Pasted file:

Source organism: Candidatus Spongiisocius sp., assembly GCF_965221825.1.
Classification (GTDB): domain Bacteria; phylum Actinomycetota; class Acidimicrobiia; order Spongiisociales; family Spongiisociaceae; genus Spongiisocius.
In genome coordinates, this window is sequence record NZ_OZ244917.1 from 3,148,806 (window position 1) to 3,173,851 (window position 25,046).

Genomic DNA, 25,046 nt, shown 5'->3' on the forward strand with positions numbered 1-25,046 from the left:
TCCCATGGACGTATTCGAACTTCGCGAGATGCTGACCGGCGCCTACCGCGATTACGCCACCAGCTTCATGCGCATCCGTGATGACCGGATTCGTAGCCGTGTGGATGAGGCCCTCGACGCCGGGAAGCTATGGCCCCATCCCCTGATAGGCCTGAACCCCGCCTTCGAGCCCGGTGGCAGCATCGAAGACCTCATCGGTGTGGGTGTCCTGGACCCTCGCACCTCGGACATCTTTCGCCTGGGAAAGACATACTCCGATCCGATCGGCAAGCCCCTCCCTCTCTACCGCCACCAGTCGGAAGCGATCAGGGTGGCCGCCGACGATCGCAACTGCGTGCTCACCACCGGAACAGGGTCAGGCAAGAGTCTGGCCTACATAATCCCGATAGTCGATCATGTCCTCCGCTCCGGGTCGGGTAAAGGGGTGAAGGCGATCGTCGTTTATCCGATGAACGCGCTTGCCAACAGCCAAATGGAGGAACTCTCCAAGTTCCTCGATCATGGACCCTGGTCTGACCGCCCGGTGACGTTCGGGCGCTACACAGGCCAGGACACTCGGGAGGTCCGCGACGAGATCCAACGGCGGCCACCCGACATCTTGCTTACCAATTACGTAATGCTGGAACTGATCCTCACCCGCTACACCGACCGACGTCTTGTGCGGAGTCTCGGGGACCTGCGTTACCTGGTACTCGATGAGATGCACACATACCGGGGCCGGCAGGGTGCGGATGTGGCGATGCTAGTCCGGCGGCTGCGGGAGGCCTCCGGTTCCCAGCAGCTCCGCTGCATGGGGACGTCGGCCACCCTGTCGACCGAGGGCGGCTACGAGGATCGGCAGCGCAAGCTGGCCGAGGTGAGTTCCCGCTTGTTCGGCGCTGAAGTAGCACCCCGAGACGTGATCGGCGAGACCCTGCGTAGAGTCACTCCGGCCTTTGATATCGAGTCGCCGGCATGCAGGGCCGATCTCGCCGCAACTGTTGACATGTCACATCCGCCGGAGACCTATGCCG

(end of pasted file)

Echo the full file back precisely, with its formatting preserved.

Source organism: Candidatus Spongiisocius sp., assembly GCF_965221825.1.
Classification (GTDB): domain Bacteria; phylum Actinomycetota; class Acidimicrobiia; order Spongiisociales; family Spongiisociaceae; genus Spongiisocius.
In genome coordinates, this window is sequence record NZ_OZ244917.1 from 3,148,806 (window position 1) to 3,173,851 (window position 25,046).

Genomic DNA, 25,046 nt, shown 5'->3' on the forward strand with positions numbered 1-25,046 from the left:
TCCCATGGACGTATTCGAACTTCGCGAGATGCTGACCGGCGCCTACCGCGATTACGCCACCAGCTTCATGCGCATCCGTGATGACCGGATTCGTAGCCGTGTGGATGAGGCCCTCGACGCCGGGAAGCTATGGCCCCATCCCCTGATAGGCCTGAACCCCGCCTTCGAGCCCGGTGGCAGCATCGAAGACCTCATCGGTGTGGGTGTCCTGGACCCTCGCACCTCGGACATCTTTCGCCTGGGAAAGACATACTCCGATCCGATCGGCAAGCCCCTCCCTCTCTACCGCCACCAGTCGGAAGCGATCAGGGTGGCCGCCGACGATCGCAACTGCGTGCTCACCACCGGAACAGGGTCAGGCAAGAGTCTGGCCTACATAATCCCGATAGTCGATCATGTCCTCCGCTCCGGGTCGGGTAAAGGGGTGAAGGCGATCGTCGTTTATCCGATGAACGCGCTTGCCAACAGCCAAATGGAGGAACTCTCCAAGTTCCTCGATCATGGACCCTGGTCTGACCGCCCGGTGACGTTCGGGCGCTACACAGGCCAGGACACTCGGGAGGTCCGCGACGAGATCCAACGGCGGCCACCCGACATCTTGCTTACCAATTACGTAATGCTGGAACTGATCCTCACCCGCTACACCGACCGACGTCTTGTGCGGAGTCTCGGGGACCTGCGTTACCTGGTACTCGATGAGATGCACACATACCGGGGCCGGCAGGGTGCGGATGTGGCGATGCTAGTCCGGCGGCTGCGGGAGGCCTCCGGTTCCCAGCAGCTCCGCTGCATGGGGACGTCGGCCACCCTGTCGACCGAGGGCGGCTACGAGGATCGGCAGCGCAAGCTGGCCGAGGTGAGTTCCCGCTTGTTCGGCGCTGAAGTAGCACCCCGAGACGTGATCGGCGAGACCCTGCGTAGAGTCACTCCGGCCTTTGATATCGAGTCGCCGGCATGCAGGGCCGATCTCGCCGCAACTGTTGACATGTCACATCCGCCGGAGACCTATGCCG